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Table of contents Chapter 9 9.1 Subjunctive (subjuntivo)

Chapter 8
Chapter 9: Subjuntivo, Conditional and Imperative

  9.1 Subjunctive (subjuntivo)

Roman languages like French and also Spanish have the specialty of the subjunctive. The subjunctive is one of the most complicated chapter in the Spanish grammar together maybe with the sequence of tenses. The reason for this is that there is nothing alike in the English grammar. Since one of the uses for the subjuntivo are conditional clauses some might think that it is similar to the conditional. Unfortunately the subjuntivo is much more complicated than that.

In English conditional clauses are formed with a combination of past tense and conditional.

If I had money I would buy a car. = Si tuviera dinero, me compraría un coche

The Spanish uses the subjuntivo (in the first half of the sentence, the one with si) for this purpose. In the second half the conditional is used.

First thing we notice is that there is a subjuntivo and a conditional. Which actually means that the subjuntivo cannot be identical with the English conditional (since there is still a Spanish conditional to relate to).

The idea to differentiate between an imagined, desired, feared or hoped situation and the reality is more common than thought, developing a clear set of rules and a clear morphology to form sentences of this kind. Not only Roman languages know the subjunctive but even Persian

Man mitarsam che u beravid = I fear that he would come. (Man mitarsam che u miravad is incorrect)

The Persian "subjuntivo" the eltezami is absolute identical with the subjuntivo of Roman languages, even in small details. The formation is clear and stable and native speakers notice when used incorrectly.

  There are some situation that are unclear, you do not know what will be the result
  - a certain form of the verb is needed
We will give it to him when he has paid us.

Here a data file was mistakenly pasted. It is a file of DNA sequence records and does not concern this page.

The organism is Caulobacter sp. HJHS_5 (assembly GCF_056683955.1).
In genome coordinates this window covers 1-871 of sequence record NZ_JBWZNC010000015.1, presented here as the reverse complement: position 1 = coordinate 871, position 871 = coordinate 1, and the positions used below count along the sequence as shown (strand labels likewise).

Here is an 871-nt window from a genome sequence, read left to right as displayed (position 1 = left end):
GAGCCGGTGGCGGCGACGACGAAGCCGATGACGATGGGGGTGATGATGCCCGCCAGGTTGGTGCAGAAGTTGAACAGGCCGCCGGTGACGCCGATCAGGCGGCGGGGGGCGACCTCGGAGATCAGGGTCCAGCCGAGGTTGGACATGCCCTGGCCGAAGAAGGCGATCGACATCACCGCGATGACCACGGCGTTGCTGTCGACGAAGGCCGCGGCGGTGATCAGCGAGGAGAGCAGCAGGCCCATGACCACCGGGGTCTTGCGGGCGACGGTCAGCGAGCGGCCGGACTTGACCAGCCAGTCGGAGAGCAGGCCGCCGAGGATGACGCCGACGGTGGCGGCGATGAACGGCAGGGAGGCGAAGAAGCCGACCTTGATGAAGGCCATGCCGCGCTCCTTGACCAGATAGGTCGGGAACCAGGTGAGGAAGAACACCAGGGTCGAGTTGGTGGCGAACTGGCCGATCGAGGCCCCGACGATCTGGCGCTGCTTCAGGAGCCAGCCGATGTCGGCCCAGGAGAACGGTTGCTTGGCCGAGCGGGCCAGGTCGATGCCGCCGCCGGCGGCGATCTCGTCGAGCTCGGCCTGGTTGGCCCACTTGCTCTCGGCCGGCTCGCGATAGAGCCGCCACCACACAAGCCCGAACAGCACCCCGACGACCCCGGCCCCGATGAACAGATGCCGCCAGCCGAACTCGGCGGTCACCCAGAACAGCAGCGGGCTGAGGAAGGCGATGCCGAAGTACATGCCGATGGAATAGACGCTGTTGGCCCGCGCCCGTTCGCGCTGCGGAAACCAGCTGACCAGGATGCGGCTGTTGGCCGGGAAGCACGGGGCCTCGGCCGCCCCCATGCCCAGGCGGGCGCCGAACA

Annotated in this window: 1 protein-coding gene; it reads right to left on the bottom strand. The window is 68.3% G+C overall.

Actually you do not know whether he is going to pay or not. Therefore, you cannot be sure that you will ever give it to him. The English version is - if one might say so - not quite exact at two points. First the future says definitely that we will give it to him, second perfect actually has the meaning of something that happened in the (timely close) past that has an influence on the present. When thinking about it the payment did not actually happen. Well, let's not get too confused. Just for you to know. The Spanish have a solution that is exact and can't be misunderstood.

  Another example for the English impreciseness
First he insulted me then he talked to me as if nothing had happened.

As if shows that the situation is actually not real. However, the sentence is put into past perfect (which is used to describe actions that have happened before something else happened). Again also for this situation the Spanish have a construction that doesn't give room for doubts.

Primero me insultó y después me habló como si no hubiera ocurrido nada.

  And another one
I doesn't know anything that would be interesting for us.

This unreal sentence (that would be interesting for us) is put into conditional even though there is no condition related to this sentence. The Spaniard says:

No sabe nada que nos pueda interesar.

There are loads of examples for this kind of assumptions. For instance:

There is nobody who knows. / There is nobody who would know. / There is nobody who could know.
There is nobody who bakes a cake. / There is nobody who would bake a cake. / There is nobody who could bake cake.

No hay nadie que sepa.
No hay nadie que haga un pastel.

Three possibilities for one sentence and if looking at it closely all three are somehow imprecise. And since the Spaniards actively use the subjuntivo and it's not only something in old books we'll now have a look at it a bit more closely.


Chapter 8